Is Quebec’s debt increasing?

Last month, Quebec’s debt reached new record heights. Now standing at over $280 billion, our collective debt (incurred by the government of Quebec) is, as you might have guessed, an ever-increasing burden on our economy and our futures.

The debt is increasing, that’s a fact. But is it increasing too rapidly? Well, first, we need to remember that debt in and of itself is not as important as what it enables us to acquire. In the province of Quebec, public debt has made it possible to invest in infrastructure (roads, hospitals, schools, etc.). So yes, of course, debt is increasing, but so are the assets for which it pays. It’s therefore not a burden, but a tool used to ensure Quebec has what it needs to secure its prosperity and its well-being.

That’s all good and fine, you may say, but it doesn’t change the fact that Quebec’s debt is increasing mighty quickly! Isn’t it justified to be just a little worried? The short answer is no.

The way I see it, there are at least three reasons to be optimistic. Setting aside how the debt-to-GDP ratio has changed over time, which reminds us that the debt of Quebec is far from catastrophic, I will concentrate on considerations directly related to the budget.

First, ever since the late 1990s, the cost of servicing the debt (the interests that Quebec pays annually on its debt) has consistently been going down. In 1997-1998, it represented 16.5% of total consolidated government expenditure. In other words, for every $100 that the government of Quebec spent on education or health, $16.50 was set aside to pay interest on the debt.

Since then, the debt service as percentage of consolidated government expenditure has decreased. It now stands at 10.4% according to the Finance ministry’s projections. In short, debt is rising, but not in relation to government expenditure. It is therefore plainly false to claim that it’s an increasing burden.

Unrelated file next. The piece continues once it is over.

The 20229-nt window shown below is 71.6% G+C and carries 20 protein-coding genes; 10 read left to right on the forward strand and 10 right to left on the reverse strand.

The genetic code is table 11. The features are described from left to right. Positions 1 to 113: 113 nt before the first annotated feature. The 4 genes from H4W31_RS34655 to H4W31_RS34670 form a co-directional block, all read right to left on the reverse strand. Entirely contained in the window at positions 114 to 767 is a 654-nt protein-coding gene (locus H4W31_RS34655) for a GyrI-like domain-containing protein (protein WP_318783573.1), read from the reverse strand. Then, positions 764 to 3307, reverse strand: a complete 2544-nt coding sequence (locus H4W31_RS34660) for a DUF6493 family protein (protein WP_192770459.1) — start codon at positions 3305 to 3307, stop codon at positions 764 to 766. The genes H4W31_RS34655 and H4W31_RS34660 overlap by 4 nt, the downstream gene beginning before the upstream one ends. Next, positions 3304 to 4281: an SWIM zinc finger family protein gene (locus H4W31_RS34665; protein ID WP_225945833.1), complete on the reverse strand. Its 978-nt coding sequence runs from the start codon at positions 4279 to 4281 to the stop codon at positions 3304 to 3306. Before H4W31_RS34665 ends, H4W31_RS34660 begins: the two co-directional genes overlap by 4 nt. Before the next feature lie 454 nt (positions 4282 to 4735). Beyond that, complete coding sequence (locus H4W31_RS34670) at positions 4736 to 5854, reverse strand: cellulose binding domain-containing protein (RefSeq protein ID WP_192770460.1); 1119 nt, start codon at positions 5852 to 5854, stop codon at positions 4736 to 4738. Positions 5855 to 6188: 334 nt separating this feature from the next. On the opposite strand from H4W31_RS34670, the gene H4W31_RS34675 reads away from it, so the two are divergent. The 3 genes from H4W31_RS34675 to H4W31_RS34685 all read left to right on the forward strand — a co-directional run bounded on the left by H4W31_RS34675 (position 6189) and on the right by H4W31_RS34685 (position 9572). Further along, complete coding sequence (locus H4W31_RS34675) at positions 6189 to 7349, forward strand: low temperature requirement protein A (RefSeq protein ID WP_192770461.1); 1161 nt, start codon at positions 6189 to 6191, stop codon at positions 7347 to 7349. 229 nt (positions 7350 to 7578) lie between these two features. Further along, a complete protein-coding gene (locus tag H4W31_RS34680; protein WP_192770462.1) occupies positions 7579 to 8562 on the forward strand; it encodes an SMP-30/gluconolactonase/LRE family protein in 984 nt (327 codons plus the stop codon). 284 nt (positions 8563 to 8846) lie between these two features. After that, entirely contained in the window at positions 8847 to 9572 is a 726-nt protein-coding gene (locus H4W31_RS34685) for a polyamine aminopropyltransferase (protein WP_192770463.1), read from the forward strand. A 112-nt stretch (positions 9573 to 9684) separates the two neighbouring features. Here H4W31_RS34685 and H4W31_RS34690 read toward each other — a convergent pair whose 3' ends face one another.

Chart 1: Debt service as percentage of consolidated government expenditure in Quebec, 1997-1998 to 2016-2017

Source: “Historical Data”, Budget 2013-2014, Government of Quebec, Section I, and Budgets 2012-2013 to 2016-2017.

Secondly, we need to check if debt service as percentage of consolidated government expenditure is only decreasing because other expenditures are rising more rapidly. Let’s take a look.

Once more, the picture is not that bleak when we examine the data from 1997-1998 to 2016-2017. Of course, in current dollars (that do not take inflation into account), the annual cost of servicing the debt is on the rise. However, current dollars are not very useful in analyzing variations over a long period of time. We need to convert them into constant dollars (that factor in inflation) to see the actual trends.

The blue line on Chart 2 shows how the data evolved in current dollars. From 1997-1998 to 2016-2017, the increasing cost of servicing the debt may seem important: it went from $7.3 to $10.4 billion (a 42% increase). Yet once the figures are converted to 2016 constant dollars ―to factor out the influence of inflation and show how the cost of servicing the debt actually changed over time―, we realize that it has been stable. In 1997-1998, it cost the government $10,430 million and, by 2016-2017, it will cost $10,418 million, a 0.1% decrease. Once more, it’s hard to see how Quebec’s public debt is a heavier burden today than it was yesterday.